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T-Mobile staff data and passwords hacked and published

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T-Mobile staff data and passwords hacked and published
T-Mobile staff data and passwords hacked and published

The hacktivist group TeaMp0isoN has published the names and passwords of T-Mobile staff.

Following a dump of data on Pastebin, it said: "Look at the passwords, epic fail. All the passwords are manually given to staff via an admin who uses the same set of passwords." Talking to Softpedia the hackers said they targeted T-Mobile as it is supporting the Patriot Act in the US – and they would view any mobile phone company doing so as a legitimate target.

“One of the main reasons for the hack is because they are corrupted, but we also wanted to show how weak their security is,” the group said. It claimed to have found SQL injection vulnerabilities on the T-Mobile website where it found the names, email addresses, phone numbers and passwords of the administrators and staff members.

T-Mobile's parent company, Deutsche Telekom, said that only the newsroom section of the website was compromised and no other T-Mobile proprieties were affected. No customers have been affected, it said.

John Stock, senior security consultant at Outpost24, said: “The most worrying aspects of this attack are twofold. Firstly, the passwords used by T-Mobile staff seem to have been given to them by administrators who employ the same password for each individual, a fundamental security error. Secondly, TeaMp0isoN seem to have used an SQL injection to breach defences, one of the most used and most easily defended against means of attack.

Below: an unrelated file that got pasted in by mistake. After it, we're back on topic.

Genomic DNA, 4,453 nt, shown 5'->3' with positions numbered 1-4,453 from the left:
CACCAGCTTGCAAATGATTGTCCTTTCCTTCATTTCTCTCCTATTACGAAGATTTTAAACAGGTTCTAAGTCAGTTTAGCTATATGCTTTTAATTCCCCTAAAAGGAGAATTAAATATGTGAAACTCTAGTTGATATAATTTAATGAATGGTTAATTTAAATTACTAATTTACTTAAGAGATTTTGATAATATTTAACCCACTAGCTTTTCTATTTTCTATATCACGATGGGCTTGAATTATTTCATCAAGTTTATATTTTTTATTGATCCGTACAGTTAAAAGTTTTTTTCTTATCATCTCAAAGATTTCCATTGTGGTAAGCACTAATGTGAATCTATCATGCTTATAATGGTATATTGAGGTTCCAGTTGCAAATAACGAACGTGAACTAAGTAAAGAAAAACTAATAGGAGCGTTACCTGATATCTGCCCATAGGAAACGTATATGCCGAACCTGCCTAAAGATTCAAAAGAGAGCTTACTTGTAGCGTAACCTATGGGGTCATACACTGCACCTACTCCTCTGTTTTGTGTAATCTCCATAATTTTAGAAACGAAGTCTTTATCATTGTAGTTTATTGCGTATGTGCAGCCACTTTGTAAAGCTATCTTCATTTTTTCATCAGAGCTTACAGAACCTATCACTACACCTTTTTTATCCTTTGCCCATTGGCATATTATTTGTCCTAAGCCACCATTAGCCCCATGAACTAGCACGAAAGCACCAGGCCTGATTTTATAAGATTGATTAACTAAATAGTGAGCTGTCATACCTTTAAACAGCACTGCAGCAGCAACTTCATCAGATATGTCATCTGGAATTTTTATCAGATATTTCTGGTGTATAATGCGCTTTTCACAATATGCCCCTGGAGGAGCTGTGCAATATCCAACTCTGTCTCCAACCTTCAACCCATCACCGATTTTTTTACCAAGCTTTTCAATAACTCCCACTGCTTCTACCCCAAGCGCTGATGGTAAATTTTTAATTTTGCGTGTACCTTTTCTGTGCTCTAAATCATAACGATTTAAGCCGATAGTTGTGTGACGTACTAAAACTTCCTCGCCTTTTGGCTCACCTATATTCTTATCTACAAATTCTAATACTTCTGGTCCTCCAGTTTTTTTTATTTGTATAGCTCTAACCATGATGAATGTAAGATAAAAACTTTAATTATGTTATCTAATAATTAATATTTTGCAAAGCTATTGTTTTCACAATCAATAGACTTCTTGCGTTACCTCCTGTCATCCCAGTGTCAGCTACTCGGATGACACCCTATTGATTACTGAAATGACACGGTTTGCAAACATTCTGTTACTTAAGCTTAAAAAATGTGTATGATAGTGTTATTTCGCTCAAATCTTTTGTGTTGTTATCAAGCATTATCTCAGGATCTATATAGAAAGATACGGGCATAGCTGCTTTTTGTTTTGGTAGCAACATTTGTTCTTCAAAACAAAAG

“On closer analysis, these points can be attributed to a single failing by T-Mobile – a lack of understanding of current security threats. By now companies should be aware of the risks posed to their IT systems by common vulnerabilities, such as SQL and XSS attacks. Additionally, if companies are handing out passwords to staff they should be unique to each person, meaning that if one account is compromised, others aren't.”

TeaMp0isoN has previously targeted large organisations, with the United Nations targeted in November, and hit the headlines in the summer when the official BlackBerry blog was defaced after its parent, RIM, said it would co-operate fully with the Home Office and police following the London riots.

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